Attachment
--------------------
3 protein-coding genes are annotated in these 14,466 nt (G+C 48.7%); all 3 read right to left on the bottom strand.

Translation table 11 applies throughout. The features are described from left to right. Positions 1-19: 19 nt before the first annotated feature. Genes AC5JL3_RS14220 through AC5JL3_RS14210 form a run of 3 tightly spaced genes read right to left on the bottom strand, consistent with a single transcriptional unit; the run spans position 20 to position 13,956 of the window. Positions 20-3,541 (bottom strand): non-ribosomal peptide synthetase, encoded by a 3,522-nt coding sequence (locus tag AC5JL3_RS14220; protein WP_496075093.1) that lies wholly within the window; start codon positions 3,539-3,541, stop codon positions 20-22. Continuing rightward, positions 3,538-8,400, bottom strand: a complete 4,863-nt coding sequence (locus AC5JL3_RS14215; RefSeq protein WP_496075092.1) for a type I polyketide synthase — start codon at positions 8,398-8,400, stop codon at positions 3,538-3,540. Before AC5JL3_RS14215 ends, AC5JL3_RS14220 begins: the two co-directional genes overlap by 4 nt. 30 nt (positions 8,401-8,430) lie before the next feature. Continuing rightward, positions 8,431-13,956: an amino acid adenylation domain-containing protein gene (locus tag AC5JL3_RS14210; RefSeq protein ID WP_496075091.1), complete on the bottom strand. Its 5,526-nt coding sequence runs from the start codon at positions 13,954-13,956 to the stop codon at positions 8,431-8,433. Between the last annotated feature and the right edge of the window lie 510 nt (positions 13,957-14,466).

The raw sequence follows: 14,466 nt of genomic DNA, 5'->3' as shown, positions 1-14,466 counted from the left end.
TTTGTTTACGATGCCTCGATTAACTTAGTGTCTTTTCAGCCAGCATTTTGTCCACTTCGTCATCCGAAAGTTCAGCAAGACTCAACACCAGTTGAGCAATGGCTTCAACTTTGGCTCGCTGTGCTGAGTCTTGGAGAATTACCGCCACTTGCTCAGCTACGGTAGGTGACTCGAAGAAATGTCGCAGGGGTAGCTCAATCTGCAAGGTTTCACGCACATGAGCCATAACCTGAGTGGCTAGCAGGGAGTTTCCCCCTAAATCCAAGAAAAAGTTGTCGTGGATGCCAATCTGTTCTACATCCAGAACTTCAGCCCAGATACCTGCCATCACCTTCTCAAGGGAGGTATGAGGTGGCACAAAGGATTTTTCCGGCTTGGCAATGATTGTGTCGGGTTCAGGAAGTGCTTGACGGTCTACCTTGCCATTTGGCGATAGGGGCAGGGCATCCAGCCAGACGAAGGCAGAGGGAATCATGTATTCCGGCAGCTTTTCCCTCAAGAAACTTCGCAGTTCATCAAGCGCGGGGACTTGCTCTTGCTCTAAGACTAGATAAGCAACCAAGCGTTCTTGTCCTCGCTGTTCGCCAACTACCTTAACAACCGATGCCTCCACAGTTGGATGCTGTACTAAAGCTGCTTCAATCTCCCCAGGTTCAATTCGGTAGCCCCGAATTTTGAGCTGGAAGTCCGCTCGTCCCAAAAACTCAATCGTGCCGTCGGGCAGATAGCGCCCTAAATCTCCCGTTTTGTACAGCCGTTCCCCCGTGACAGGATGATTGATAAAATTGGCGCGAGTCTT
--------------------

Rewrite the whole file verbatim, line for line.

3 protein-coding genes are annotated in these 14,466 nt (G+C 48.7%); all 3 read right to left on the bottom strand.

Translation table 11 applies throughout. The features are described from left to right. Positions 1-19: 19 nt before the first annotated feature. Genes AC5JL3_RS14220 through AC5JL3_RS14210 form a run of 3 tightly spaced genes read right to left on the bottom strand, consistent with a single transcriptional unit; the run spans position 20 to position 13,956 of the window. Positions 20-3,541 (bottom strand): non-ribosomal peptide synthetase, encoded by a 3,522-nt coding sequence (locus tag AC5JL3_RS14220; protein WP_496075093.1) that lies wholly within the window; start codon positions 3,539-3,541, stop codon positions 20-22. Continuing rightward, positions 3,538-8,400, bottom strand: a complete 4,863-nt coding sequence (locus AC5JL3_RS14215; RefSeq protein WP_496075092.1) for a type I polyketide synthase — start codon at positions 8,398-8,400, stop codon at positions 3,538-3,540. Before AC5JL3_RS14215 ends, AC5JL3_RS14220 begins: the two co-directional genes overlap by 4 nt. 30 nt (positions 8,401-8,430) lie before the next feature. Continuing rightward, positions 8,431-13,956: an amino acid adenylation domain-containing protein gene (locus tag AC5JL3_RS14210; RefSeq protein ID WP_496075091.1), complete on the bottom strand. Its 5,526-nt coding sequence runs from the start codon at positions 13,954-13,956 to the stop codon at positions 8,431-8,433. Between the last annotated feature and the right edge of the window lie 510 nt (positions 13,957-14,466).

The raw sequence follows: 14,466 nt of genomic DNA, 5'->3' as shown, positions 1-14,466 counted from the left end.
TTTGTTTACGATGCCTCGATTAACTTAGTGTCTTTTCAGCCAGCATTTTGTCCACTTCGTCATCCGAAAGTTCAGCAAGACTCAACACCAGTTGAGCAATGGCTTCAACTTTGGCTCGCTGTGCTGAGTCTTGGAGAATTACCGCCACTTGCTCAGCTACGGTAGGTGACTCGAAGAAATGTCGCAGGGGTAGCTCAATCTGCAAGGTTTCACGCACATGAGCCATAACCTGAGTGGCTAGCAGGGAGTTTCCCCCTAAATCCAAGAAAAAGTTGTCGTGGATGCCAATCTGTTCTACATCCAGAACTTCAGCCCAGATACCTGCCATCACCTTCTCAAGGGAGGTATGAGGTGGCACAAAGGATTTTTCCGGCTTGGCAATGATTGTGTCGGGTTCAGGAAGTGCTTGACGGTCTACCTTGCCATTTGGCGATAGGGGCAGGGCATCCAGCCAGACGAAGGCAGAGGGAATCATGTATTCCGGCAGCTTTTCCCTCAAGAAACTTCGCAGTTCATCAAGCGCGGGGACTTGCTCTTGCTCTAAGACTAGATAAGCAACCAAGCGTTCTTGTCCTCGCTGTTCGCCAACTACCTTAACAACCGATGCCTCCACAGTTGGATGCTGTACTAAAGCTGCTTCAATCTCCCCAGGTTCAATTCGGTAGCCCCGAATTTTGAGCTGGAAGTCCGCTCGTCCCAAAAACTCAATCGTGCCGTCGGGCAGATAGCGCCCTAAATCTCCCGTTTTGTACAGCCGTTCCCCCGTGACAGGATGATTGATAAAATTGGCGCGAGTCTT